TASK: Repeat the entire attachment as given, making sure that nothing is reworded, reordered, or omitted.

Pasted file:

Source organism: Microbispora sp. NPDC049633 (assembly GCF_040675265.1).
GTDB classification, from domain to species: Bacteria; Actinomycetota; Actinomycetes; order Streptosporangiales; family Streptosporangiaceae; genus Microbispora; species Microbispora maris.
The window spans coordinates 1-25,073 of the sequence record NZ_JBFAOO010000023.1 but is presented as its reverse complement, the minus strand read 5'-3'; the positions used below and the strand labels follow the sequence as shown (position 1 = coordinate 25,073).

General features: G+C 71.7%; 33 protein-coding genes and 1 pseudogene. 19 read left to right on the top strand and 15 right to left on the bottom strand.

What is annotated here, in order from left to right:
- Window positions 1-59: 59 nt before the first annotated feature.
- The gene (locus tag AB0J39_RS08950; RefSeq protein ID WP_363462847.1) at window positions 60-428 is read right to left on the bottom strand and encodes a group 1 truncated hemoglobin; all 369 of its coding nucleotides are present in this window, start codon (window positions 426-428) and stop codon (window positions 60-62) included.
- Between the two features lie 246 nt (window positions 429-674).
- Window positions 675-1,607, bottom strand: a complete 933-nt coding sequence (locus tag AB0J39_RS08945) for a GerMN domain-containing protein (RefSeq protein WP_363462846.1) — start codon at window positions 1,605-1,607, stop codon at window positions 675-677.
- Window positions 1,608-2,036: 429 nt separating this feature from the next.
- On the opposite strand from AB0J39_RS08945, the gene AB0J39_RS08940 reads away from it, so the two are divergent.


Source organism: Microbispora sp. NPDC049633 (assembly GCF_040675265.1).
GTDB classification, from domain to species: Bacteria; Actinomycetota; Actinomycetes; order Streptosporangiales; family Streptosporangiaceae; genus Microbispora; species Microbispora maris.
The window spans coordinates 1-25,073 of the sequence record NZ_JBFAOO010000023.1 but is presented as its reverse complement, the minus strand read 5'-3'; the positions used below and the strand labels follow the sequence as shown (position 1 = coordinate 25,073).

General features: G+C 71.7%; 33 protein-coding genes and 1 pseudogene. 19 read left to right on the top strand and 15 right to left on the bottom strand.

What is annotated here, in order from left to right:
- Window positions 1-59: 59 nt before the first annotated feature.
- The gene (locus tag AB0J39_RS08950; RefSeq protein ID WP_363462847.1) at window positions 60-428 is read right to left on the bottom strand and encodes a group 1 truncated hemoglobin; all 369 of its coding nucleotides are present in this window, start codon (window positions 426-428) and stop codon (window positions 60-62) included.
- Between the two features lie 246 nt (window positions 429-674).
- Window positions 675-1,607, bottom strand: a complete 933-nt coding sequence (locus tag AB0J39_RS08945) for a GerMN domain-containing protein (RefSeq protein WP_363462846.1) — start codon at window positions 1,605-1,607, stop codon at window positions 675-677.
- Window positions 1,608-2,036: 429 nt separating this feature from the next.
- On the opposite strand from AB0J39_RS08945, the gene AB0J39_RS08940 reads away from it, so the two are divergent.